Moravian funerals are similar to many other Christian traditions in that they are characterized by both grief and joy. Members of this faith grieve the loss of loved ones, but they believe that through salvation eternity is ever hopeful. Moravian believers are often heard saying that the deceased has “entered into the immediate presence of the Savior.” This is an indication of their belief that life and death are both blessings.
Moravian funerals share many similarities with other Christian funeral traditions. However, one unique characteristic of a Moravian funeral is the reading of the Lebenslauf of the deceased. The Lebenslauf (German for “life path”) is a short account of the deceased’s life. Much like a memoir, it is shared with the members of the congregation and funeral visitors. It includes a brief account of the deceased’s faith, and it is meant to be an encouraging example to those who are left behind.
Music is a very important part of Moravian funeral traditions. Generally speaking, a volunteer band will play music at the gravesite, and the choir may also be asked to sing. Even bishops and other leaders of the church take time out to play in the band to display their encouragement and comfort for mourners. Funeral services traditionally being in the church sanctuary, and they are followed by a procession to the cemetery for interment. In some churches, the cemetery is visited again annually at Easter as a form of remembrance for those who have died.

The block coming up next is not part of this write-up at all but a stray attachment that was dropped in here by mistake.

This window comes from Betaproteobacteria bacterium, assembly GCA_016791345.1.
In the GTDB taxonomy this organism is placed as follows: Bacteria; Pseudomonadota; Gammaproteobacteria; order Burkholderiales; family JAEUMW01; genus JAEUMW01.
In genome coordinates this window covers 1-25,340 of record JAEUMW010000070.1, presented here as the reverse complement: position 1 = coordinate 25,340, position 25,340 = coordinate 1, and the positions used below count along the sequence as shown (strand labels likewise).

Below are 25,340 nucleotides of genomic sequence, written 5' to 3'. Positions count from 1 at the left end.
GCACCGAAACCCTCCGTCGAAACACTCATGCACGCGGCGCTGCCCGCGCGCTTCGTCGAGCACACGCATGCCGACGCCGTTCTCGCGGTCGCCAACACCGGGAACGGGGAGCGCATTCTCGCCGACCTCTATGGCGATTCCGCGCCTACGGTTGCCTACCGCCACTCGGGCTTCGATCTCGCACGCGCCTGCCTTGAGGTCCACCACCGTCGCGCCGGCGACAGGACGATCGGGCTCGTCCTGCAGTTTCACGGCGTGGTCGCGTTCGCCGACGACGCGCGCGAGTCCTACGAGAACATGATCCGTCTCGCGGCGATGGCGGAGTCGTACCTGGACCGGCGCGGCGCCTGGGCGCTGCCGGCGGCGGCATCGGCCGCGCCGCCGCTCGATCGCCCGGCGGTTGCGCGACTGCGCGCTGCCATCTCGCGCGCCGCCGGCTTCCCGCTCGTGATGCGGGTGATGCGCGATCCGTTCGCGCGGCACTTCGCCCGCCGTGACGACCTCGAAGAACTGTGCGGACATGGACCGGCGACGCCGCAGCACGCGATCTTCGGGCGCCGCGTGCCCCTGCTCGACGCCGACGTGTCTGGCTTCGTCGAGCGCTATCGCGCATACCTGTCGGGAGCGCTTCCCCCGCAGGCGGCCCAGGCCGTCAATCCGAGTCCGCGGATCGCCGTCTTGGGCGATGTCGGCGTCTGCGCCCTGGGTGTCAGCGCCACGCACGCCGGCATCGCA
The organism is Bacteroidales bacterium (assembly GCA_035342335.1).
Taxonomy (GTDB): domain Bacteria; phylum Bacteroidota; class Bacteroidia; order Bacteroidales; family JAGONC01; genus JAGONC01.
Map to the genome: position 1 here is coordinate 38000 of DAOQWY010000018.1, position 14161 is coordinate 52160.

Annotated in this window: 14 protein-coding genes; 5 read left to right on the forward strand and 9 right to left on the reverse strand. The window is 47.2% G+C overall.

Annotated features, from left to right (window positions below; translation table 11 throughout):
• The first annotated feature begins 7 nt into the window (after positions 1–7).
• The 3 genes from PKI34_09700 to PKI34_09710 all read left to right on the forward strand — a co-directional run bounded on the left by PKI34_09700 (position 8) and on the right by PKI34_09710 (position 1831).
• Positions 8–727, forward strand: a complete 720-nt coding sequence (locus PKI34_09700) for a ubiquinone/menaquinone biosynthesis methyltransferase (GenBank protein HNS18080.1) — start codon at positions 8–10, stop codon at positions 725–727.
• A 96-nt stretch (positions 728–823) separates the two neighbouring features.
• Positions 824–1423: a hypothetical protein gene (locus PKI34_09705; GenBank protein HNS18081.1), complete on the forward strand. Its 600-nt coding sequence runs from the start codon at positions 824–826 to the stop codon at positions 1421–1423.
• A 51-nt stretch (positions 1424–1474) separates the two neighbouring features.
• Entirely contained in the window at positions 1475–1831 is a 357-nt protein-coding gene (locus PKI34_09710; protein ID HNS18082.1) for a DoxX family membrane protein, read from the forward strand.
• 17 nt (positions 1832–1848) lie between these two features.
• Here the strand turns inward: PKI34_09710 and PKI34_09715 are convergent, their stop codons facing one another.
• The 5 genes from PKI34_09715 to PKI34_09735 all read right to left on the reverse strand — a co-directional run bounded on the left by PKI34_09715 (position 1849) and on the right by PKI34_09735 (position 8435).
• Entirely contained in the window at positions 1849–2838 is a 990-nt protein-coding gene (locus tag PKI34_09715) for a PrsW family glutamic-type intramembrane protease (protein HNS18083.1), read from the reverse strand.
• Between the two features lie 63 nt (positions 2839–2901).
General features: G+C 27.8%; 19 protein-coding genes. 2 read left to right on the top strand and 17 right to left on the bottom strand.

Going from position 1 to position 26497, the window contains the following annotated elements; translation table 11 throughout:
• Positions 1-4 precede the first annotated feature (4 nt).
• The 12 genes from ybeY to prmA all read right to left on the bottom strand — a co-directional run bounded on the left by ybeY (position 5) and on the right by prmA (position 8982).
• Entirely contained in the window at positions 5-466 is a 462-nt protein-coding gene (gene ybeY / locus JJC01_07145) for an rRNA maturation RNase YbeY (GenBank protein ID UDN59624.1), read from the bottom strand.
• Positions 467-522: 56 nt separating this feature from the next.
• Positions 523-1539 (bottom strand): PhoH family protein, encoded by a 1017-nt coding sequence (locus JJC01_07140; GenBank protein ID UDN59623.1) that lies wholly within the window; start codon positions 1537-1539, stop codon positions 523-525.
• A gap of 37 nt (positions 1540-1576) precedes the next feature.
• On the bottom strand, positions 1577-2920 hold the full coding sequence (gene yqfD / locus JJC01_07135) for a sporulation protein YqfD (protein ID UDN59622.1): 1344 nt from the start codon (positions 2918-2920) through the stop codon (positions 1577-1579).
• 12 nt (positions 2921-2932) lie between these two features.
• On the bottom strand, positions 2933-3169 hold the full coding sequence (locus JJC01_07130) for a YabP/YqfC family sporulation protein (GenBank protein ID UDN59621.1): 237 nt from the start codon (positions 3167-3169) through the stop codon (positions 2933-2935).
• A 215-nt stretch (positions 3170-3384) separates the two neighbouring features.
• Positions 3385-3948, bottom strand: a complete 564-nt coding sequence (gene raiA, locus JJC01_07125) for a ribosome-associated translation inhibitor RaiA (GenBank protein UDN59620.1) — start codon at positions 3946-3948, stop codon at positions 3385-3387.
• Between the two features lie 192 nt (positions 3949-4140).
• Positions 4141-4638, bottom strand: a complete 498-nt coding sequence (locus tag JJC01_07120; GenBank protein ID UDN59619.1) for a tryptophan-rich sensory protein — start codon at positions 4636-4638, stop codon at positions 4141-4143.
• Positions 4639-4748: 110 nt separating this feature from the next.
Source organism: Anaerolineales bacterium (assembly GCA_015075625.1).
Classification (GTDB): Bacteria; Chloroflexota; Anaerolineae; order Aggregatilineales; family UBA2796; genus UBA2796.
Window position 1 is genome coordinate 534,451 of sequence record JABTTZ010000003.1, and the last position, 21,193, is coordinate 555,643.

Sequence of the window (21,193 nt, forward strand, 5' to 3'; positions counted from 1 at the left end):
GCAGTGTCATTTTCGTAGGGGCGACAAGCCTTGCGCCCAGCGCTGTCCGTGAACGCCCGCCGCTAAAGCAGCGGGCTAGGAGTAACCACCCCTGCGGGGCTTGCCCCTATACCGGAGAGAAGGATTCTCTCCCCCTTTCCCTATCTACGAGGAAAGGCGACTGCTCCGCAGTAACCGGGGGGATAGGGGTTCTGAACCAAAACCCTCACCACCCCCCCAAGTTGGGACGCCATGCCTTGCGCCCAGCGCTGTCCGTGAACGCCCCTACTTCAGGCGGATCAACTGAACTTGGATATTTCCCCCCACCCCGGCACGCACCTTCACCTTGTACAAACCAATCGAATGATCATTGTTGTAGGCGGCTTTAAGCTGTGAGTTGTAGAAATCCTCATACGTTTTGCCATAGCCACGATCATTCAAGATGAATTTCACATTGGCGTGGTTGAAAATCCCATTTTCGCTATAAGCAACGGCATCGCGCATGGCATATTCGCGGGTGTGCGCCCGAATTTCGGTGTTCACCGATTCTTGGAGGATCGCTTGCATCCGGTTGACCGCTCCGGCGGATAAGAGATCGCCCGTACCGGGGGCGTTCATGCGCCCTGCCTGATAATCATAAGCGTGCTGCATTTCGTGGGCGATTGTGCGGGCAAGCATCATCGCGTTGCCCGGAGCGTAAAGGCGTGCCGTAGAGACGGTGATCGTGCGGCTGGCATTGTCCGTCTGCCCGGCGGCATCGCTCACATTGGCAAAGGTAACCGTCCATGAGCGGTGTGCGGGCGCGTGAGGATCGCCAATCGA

Similar to other traditions, Moravians focus on the simplicity of burial grounds. They believe in uniform, plain grave markers and inscriptions to emphasize the equality of all human beings. The stone will typically be inscribed with the name, date of birth and death, and a quote or scripture. Moravians do not use the term cemetery. The term graveyard is used but the term “God’s Acre” is the most common term for a formal Moravian burial ground. In “God’s Acre” bodies are placed in the next open plot rather than together with family members. Traditional burial grounds may be divided into separate sections for gender and marital status. Traditional “God’s Acre” burial grounds are not available in all areas so Moravians will use a conventional cemetery and may use a family plot. Today’s Moravians may also opt for cremation.
The current pastor of the deceased’s home church presides at the funeral services, although other pastors may also be asked to participate. The church organist usually plays music during the funeral service.
Pre-planning for a Moravian funeral is done whenever possible, and the deceased often makes decisions about the service beforehand. They may elect to have their services in the sanctuary or chapel of the church, at the graveside, a funeral home, or another location.
The Bible is an integral part of worship in the Moravian church. As such, scripture readings are an important part of church functions. They are traditionally read at funeral services as well, and favorite passages of the deceased may be used as part of the event. Favorite hymns and songs are also played or sung at the funeral service. Each service is unique, so the length depends on the readings and musical selections that are chosen.
|Moravian Funeral Reference Guide|
|Length of Service||30-60 minutes|
|Flowers?||Yes (See our Sympathy Flowers)|
|Dress Code? (Men/Women)||Traditional Costumes or Dark & Conservative / Men: Jacket & Tie|
|Recording Devices?||Only with permission|
|Source of Readings?||King James Bible (Traditional: Kralice Bible)|
|Return to Work? (Days)||—|
|No. of Days to Mourn?||—|
|Embalming?||Embalming is permitted.|
|Cremation?||Cremation is permitted.|
|Body/Organ Donation?||Up to the individual.|